LONDON: The East London Mosque opened to the public on Sunday, giving people of all faiths the opportunity to explore the place of worship, learn about Islam and ask questions.
As part of a Muslim Council of Britain initiative called ‘Visit My Mosque’, more than 200 people across the country hosted members of local communities over the weekend.
The initiative is in its seventh year and is back in person after a two-year hiatus due to the COVID-19 pandemic during which the event was held virtually.
At the East London Mosque, one of the largest in Europe, visitors were treated to basic British tea and cakes, received guided tours and viewed a special display of manuscripts from the Koran.
Attendees were able to explore an exhibit from the mosque’s archives chronicling the early Quran translators and listen to community leaders who shared inspiring messages of good neighborliness.
They were also able to watch the midday or Dhuhr prayers from a special viewing gallery and listen to the adhan, or call to prayer, which is particularly relevant given that the mosque was the first in the UK broadcast it through public loudspeakers.
A stall for women allowed them to try on scarves in a variety of colors and designs and people could have their names written in Arabic calligraphy at another.
A dedicated TED-style talks corner allowed attendees to discuss misconceptions about Islam, the Quran and what it’s like to be a Muslim in Britain.
Nathan Gubbins, who works at the East London Mosque as a political and engagement officer, gave a lecture on the Quran.
“We seek to introduce Islam in a manner acceptable to non-Muslims. We have an array of religious figures here today who speak on Islamic topics such as the Oneness of God, the Quran, and women in Islam. In the last session I will talk about being a Muslim in Britain, my experience as well as the experiences of other converts, and how Islam can exist in the UK,” Gubbins told Arab News.
Colin John, a medical professional specializing in mental health, attended the event with his Muslim friends and said he had been interested in Islam “for a long time”. He was “particularly impressed by the inclusiveness of Islam”.
“I think it’s great that the mosque in East London has opened, and I’m happy to come because I have respect for my dear Muslim friends and they were kind enough to invite me .
“But what particularly impressed me about the introductory course was the inclusiveness of Islam, and how, from what I understand, other prophets and other belief systems are adopted.
“And in a world where there’s such a detrimental focus on difference, it’s really heartwarming to hear the inclusiveness,” John said.
Another participant, Kirsty Gentle, said she was thrilled to witness firsthand the mosque’s connection to nature.
The mosque has housed several beehives since 2011 and most of them are kept on the roof of the London Muslim Center which is part of the place of worship.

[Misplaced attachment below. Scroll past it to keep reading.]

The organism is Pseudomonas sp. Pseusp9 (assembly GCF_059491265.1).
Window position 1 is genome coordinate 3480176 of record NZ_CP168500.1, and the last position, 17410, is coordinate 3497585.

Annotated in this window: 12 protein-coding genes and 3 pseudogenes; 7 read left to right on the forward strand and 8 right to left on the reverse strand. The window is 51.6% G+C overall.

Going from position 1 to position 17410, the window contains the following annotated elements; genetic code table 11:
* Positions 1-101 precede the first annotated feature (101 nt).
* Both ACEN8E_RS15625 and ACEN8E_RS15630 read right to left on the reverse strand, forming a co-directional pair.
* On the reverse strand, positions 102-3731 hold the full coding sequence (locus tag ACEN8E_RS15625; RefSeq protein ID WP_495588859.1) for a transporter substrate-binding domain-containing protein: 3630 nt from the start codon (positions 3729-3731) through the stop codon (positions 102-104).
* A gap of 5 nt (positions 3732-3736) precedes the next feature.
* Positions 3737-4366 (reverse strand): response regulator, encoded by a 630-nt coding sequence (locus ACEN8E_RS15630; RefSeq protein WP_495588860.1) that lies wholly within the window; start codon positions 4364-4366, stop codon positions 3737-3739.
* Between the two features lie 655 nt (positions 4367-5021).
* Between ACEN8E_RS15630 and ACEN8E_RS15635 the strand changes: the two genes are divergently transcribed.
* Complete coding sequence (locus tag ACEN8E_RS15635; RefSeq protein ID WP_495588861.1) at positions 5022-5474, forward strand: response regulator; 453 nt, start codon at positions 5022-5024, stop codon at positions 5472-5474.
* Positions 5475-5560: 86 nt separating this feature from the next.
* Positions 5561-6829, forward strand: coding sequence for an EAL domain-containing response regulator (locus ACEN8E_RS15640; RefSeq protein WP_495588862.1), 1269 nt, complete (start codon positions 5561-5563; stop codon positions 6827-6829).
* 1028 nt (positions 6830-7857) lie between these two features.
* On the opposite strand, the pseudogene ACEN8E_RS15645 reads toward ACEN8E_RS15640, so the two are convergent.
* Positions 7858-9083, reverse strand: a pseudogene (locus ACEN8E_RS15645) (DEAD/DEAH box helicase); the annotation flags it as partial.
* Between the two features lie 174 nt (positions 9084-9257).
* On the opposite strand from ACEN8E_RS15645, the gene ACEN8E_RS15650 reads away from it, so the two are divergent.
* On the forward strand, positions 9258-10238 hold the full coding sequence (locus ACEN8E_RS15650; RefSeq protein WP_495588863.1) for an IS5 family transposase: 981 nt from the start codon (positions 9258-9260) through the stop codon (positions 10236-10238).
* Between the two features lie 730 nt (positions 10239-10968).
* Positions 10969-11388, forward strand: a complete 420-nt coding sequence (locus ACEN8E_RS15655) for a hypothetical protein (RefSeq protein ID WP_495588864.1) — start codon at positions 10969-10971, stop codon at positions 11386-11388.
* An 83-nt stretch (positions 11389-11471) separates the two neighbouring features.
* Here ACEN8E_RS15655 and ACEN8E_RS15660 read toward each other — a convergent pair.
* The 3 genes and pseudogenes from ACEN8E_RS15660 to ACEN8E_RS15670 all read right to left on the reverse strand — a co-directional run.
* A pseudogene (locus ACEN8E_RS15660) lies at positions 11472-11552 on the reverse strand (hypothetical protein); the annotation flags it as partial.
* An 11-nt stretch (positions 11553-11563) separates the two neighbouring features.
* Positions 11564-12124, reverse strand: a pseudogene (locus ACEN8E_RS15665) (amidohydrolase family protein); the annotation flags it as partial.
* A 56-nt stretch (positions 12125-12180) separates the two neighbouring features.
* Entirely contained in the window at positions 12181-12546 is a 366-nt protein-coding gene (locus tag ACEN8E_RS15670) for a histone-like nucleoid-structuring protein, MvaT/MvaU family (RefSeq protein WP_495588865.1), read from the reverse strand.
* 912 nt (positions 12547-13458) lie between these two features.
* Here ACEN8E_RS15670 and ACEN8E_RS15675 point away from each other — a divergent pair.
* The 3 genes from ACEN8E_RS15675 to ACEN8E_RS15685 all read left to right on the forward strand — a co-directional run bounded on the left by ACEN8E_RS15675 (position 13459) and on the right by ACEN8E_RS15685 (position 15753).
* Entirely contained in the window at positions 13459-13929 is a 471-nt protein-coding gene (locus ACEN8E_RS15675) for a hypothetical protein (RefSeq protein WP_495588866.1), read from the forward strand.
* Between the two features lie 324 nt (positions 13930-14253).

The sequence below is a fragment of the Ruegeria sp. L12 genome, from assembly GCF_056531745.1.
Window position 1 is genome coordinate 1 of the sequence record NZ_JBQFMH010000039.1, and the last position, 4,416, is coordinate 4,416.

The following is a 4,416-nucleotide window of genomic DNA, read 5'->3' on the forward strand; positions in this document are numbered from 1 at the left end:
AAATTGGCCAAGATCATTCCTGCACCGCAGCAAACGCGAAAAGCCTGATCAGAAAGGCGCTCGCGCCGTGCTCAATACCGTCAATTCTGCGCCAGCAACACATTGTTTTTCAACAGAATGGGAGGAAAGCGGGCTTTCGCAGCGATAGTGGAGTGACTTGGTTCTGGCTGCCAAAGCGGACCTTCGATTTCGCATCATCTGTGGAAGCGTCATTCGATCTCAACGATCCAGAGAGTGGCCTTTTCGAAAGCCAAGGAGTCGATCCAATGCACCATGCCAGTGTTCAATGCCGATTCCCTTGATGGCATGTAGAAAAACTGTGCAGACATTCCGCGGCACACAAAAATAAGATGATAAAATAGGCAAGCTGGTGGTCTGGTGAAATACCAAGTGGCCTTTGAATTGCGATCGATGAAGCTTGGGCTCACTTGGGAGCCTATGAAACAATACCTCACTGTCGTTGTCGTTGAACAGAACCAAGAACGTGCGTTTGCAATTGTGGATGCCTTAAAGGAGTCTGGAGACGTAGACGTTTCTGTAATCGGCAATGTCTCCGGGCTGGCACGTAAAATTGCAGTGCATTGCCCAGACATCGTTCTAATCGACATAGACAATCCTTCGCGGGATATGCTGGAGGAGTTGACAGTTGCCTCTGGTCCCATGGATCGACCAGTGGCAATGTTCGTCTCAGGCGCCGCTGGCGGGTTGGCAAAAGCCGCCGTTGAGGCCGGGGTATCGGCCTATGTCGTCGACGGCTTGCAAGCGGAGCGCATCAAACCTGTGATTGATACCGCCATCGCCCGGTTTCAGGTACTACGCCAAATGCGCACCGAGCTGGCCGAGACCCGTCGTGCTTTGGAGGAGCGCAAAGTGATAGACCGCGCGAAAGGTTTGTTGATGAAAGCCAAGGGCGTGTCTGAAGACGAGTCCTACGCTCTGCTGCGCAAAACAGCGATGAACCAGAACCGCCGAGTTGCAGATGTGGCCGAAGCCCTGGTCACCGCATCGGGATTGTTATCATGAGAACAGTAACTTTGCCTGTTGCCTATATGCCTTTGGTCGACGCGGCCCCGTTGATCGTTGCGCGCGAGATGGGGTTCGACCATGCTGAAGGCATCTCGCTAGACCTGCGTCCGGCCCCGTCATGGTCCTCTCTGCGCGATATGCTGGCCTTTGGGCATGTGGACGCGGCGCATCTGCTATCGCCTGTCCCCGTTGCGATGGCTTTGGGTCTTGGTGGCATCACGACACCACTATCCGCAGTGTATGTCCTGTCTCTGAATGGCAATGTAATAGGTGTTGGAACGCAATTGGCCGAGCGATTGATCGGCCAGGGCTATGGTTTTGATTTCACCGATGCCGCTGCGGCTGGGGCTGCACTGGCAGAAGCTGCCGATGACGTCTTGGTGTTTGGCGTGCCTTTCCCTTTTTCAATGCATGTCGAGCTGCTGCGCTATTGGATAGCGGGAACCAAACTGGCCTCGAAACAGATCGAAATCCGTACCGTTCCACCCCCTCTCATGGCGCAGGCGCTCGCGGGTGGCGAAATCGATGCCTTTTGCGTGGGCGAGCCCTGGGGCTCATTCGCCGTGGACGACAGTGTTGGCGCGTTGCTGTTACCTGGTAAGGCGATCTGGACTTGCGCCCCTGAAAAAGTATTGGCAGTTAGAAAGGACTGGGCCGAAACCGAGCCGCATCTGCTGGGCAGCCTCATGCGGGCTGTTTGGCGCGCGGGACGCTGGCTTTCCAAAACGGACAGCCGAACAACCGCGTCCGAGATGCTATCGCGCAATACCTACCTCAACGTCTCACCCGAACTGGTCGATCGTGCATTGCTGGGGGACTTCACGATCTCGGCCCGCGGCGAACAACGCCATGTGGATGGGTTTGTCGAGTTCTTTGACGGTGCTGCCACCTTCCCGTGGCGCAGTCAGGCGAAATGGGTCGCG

“I guess I’m really interested in bees,” the community engagement officer said.
“It’s really nice to see the whole building. I also went to Shah Jahan Mosque in Woking, and it is very important to take this opportunity and learn about different cultures and religions,” said Gentle.
Professor Muhammad AS Abdel Haleem, recipient of the Order of the British Empire, gave a short talk on the Quran which he translated into English. The famous scholar’s translation is read by people all over the world.
He praised the mosque for Sunday’s event and said he was “delighted” to see non-Muslims being welcomed.
“We should try to encourage non-Muslims to visit the mosque which is so spacious and pleasant,” Abdel Haleem said.
Dilowar Khan, director of engagement for the East London Mosque, told Arab News the event was a “wonderful opportunity for people to better understand Muslims and the Islamic faith”.
“Often the portrayal of Muslims in the media has been inaccurate and misleading. We hope that opening our doors will also open hearts and minds,” Khan said.
“Mosques and Islamic centers across the country play an important role in a healthy and cohesive society. For example, we continue to host a COVID-19 vaccination clinic, open to everyone, and we also run a food bank to help those most in need in our communities, especially during these difficult times.
“For ‘Visit My Mosque’ day, our staff and volunteers look forward to showing visitors what the interior of our mosque looks like and answering their questions,” he said.
Muslim Council of Britain secretary general Zara Mohammed told Arab News that ‘Visit My Mosque’ events across the country will “allow guests to connect with local Muslim communities and better understand who are Muslims, what are their sacred spaces”. mean to them, and the contributions of Muslim communities to British society.
“Now in its seventh year, ‘Visit My Mosque’ continues to see mosques open their doors to local communities, in what has become the largest mosque open day in the UK.
“In doing so, participating mosques provide a space for positive conversation, understanding and friendship to develop, while helping to challenge misconceptions about Islam and Muslims,” Mohammed said.